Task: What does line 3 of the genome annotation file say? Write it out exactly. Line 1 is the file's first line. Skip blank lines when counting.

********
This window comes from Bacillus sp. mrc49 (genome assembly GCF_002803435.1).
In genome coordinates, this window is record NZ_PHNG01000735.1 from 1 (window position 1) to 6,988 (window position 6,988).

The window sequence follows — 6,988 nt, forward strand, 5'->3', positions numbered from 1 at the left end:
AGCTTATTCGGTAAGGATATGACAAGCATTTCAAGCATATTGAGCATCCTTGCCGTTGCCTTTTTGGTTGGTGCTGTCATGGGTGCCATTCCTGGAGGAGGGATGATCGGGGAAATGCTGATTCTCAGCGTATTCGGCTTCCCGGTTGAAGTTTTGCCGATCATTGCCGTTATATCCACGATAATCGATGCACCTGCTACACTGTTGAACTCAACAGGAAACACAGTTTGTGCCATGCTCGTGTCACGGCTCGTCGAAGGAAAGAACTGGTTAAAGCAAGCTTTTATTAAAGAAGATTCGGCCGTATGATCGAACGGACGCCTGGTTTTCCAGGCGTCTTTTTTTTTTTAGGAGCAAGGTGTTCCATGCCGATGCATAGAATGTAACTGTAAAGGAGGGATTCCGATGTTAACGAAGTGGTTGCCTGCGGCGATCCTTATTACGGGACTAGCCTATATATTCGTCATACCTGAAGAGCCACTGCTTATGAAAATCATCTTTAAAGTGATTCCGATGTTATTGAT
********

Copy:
The window sequence follows — 6,988 nt, forward strand, 5'->3', positions numbered from 1 at the left end: